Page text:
Angie Peltier, UMN Extension educator, Fei Yang, UMN Extension corn entomologist and Bruce Potter, UMN Extension IPM specialist The following information was provided during a 2023 Strategic Farming: Field Notes session. Read further to learn more about this free program that takes place each Wednesday morning throughout the growing season. Corn rootworm milestones At this time of the year, rootworm management should be focused on how to manage rootworms in the next corn crop. Beetles are currently mating and laying eggs and the eggs must go through a period of rest (also known as a diapause) over the winter. Larvae hatch next year in early June, feed for a few weeks and then pupate. Beetles emerge in mid-July. Both egg hatch and beetle emergence happen over an extended period of time. Two corn rootworm species differ in ability to resist management strategies Two species of corn rootworm occur in Minnesota – western and northern (Figure 1). While both feed on corn roots, they have evo

Measuring and building soil carbon: Challenges and solutions for farmers and researchers

In this episode of the Nutrient Management Podcast, we’re talking about measuring and building soil carbon, and some challenges and solutions for farmers and researchers. Why is carbon in the soil being considered as a credit in the global carbon cycle? What practices change soil carbon? What makes soil carbon complicated to measure? What do you think is the ideal or is there an ideal carbon measurement scheme and what would it look like? What new research exists to address some of these challenges? Is Minnesota uniquely positioned in any way to contribute to solving these issues? Transcript Guests: Anna Cates, Extension soil health specialist (St. Paul) Jessica Gutknecht, faculty, U of M Department of Soil, Water, and Climate (St. Paul) Gregg Sanford, research scientist, U of Wisc Department of Plant and Agra Ecosystem Sciences (Madison) Additional resources: Contact information for Anna Cates: Contact information for Gregg Sanford: SOCNET MN Farmers

Minnesota CropCast: Plant breeding for tomorrow with Dr. Kevin Smith

Dr. Kevin Smith is best known for leading the U of MN's barley breeding program. He has been forced to react to changes in plant diseases, economic challenges from other crops, and evolving demands of the brewing industry, but has new varieties that will be in your beer soon. In this episode, he talks with David and Seth about the opportunities to develop varieties for a changing beer industry in the US. Kevin also leads the breeding efforts for another traditional Minnesota crop, oat. He talks about oat’s unique challenges and the opportunity to compete with Canadian production. Finally, Dr. Smith is working to domesticate a crop for tomorrow, Silphium ( Silphium integrifolium),   a native perennial plant in the sunflower family. Kevin speaks briefly of the challenges in crop domestication.  Listen to the podcast What is Minnesota CropCast? Hosts David Nicolai and Seth Naeve discuss the progress and challenges of Minnesota's agronomic crops in this new podcast. They are joi

Northern corn rootworm and extended diapause problems increase in areas of Minnesota

Dr. Fei Yang, Extension corn entomologist, and Bruce Potter, Extension IPM specialist A new old problem Northern corn rootworm beetle. In southern Minnesota, western corn rootworm (WCR) tends to be the dominant species in continuous corn. Likely due to greater cold tolerance of overwintering eggs, the northern corn rootworm (NCR) increasingly becomes the dominant species as one moves north within the state.  While significant Minnesota WCR populations have been limited to continuous corn, a portion of NCR has adapted to short corn rotations with an extended diapause genetic trait. Most recently, rotation-resistant NCR issues have arisen in the early to mid-1980s, early-2000s. These past events have been geographically limited in scope, rising and falling with overall NCR population densities. Minnesota’s NCR populations have been generally low since 2005. In recent years, most corn rootworm management has focused on WCR in continuous corn in the southern part of Minnesota. Meanwhil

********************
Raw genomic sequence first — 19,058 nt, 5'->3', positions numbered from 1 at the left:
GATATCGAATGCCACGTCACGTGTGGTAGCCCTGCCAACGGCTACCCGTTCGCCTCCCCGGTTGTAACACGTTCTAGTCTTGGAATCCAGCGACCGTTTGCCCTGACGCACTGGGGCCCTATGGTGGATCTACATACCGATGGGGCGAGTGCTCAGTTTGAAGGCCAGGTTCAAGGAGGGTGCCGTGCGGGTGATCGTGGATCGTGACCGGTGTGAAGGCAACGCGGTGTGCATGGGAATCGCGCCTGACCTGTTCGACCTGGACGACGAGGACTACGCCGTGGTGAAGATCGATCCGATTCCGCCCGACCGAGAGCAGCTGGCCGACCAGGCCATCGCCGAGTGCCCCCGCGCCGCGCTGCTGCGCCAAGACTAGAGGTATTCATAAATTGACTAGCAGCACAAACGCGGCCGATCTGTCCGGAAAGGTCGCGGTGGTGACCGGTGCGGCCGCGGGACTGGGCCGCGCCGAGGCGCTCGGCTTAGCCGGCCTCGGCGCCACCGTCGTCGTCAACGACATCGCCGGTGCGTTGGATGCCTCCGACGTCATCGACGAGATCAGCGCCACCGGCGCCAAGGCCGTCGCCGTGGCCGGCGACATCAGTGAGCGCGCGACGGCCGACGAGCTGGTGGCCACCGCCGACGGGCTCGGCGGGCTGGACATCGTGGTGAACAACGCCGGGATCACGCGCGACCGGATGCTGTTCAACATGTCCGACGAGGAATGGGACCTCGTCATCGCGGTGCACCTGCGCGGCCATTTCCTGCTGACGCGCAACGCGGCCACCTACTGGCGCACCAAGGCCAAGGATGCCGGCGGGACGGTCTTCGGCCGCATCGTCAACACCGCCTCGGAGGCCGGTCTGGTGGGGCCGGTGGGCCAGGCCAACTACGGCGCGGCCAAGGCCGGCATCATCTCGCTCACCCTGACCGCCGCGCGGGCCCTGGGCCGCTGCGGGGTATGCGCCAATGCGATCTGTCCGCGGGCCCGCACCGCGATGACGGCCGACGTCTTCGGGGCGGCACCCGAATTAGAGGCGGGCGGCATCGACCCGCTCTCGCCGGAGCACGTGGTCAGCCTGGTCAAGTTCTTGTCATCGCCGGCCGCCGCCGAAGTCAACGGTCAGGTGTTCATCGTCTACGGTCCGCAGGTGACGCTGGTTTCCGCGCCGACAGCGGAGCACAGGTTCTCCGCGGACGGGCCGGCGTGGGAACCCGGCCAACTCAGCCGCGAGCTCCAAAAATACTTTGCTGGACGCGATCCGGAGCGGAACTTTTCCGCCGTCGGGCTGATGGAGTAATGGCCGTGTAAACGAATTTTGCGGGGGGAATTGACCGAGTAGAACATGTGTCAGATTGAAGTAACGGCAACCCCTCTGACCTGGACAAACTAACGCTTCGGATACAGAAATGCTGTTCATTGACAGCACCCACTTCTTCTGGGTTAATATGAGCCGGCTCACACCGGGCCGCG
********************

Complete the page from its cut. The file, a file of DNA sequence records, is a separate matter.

Field Notes talked soybean conditions and crop diseases

Phyllis Bongard, Educational content development and communications specialist Iron deficiency chlorosis. Photo: Angie Peltier The drought is affecting not only crop conditions but the potential for disease development. Drs. Seth Naeve, Extension soybean agronomist, and Dean Malvick, Extension plant pathologist, addressed how soybeans are faring in the state and disease concerns during the July 19 Field Notes session. They were joined by moderator Liz Stahl, Extension crops educator, for the wide-ranging discussion. Soybean update Naeve travelled around Minnesota these past two weeks assessing the soybean crop. Despite the drought, soybeans are looking reasonably good. However, we are living “paycheck to paycheck” in terms of soil moisture and need timely rain for the crop to develop and yield. After an early, dry spring in southern Minnesota, excessive rain at planting was followed by an early shut down of rain. These conditions have resulted in a perfect storm of challenges. The pr

Research shows precision irrigation technology can improve irrigation water productivity in corn

By: Vasudha Sharma, Extension irrigation specialist, and Taylor Herbert, Extension educator A recent on-farm study conducted in the Central Sands region of Minnesota shows that variable rate irrigation technology could help save farmers water and reduce irrigation-induced nutrient loss to the environment without impacting farm profitability. Minnesota’s Central Sands region More than 25% of groundwater in Minnesota is pumped for irrigating crops. This makes irrigation the second-largest user of groundwater in the state. Minnesota has over 600,000 acres of irrigated cropland, and many of these irrigated acres are in the state’s Central Sands region. The coarse textured or sandy nature of the region’s soils means that they do not hold large quantities of water and have a rapid drainage rate to groundwater compared to high clay soils. These soils present challenges in agricultural irrigation and nutrient management. It takes less precipitation to saturate these soils, and they hold less p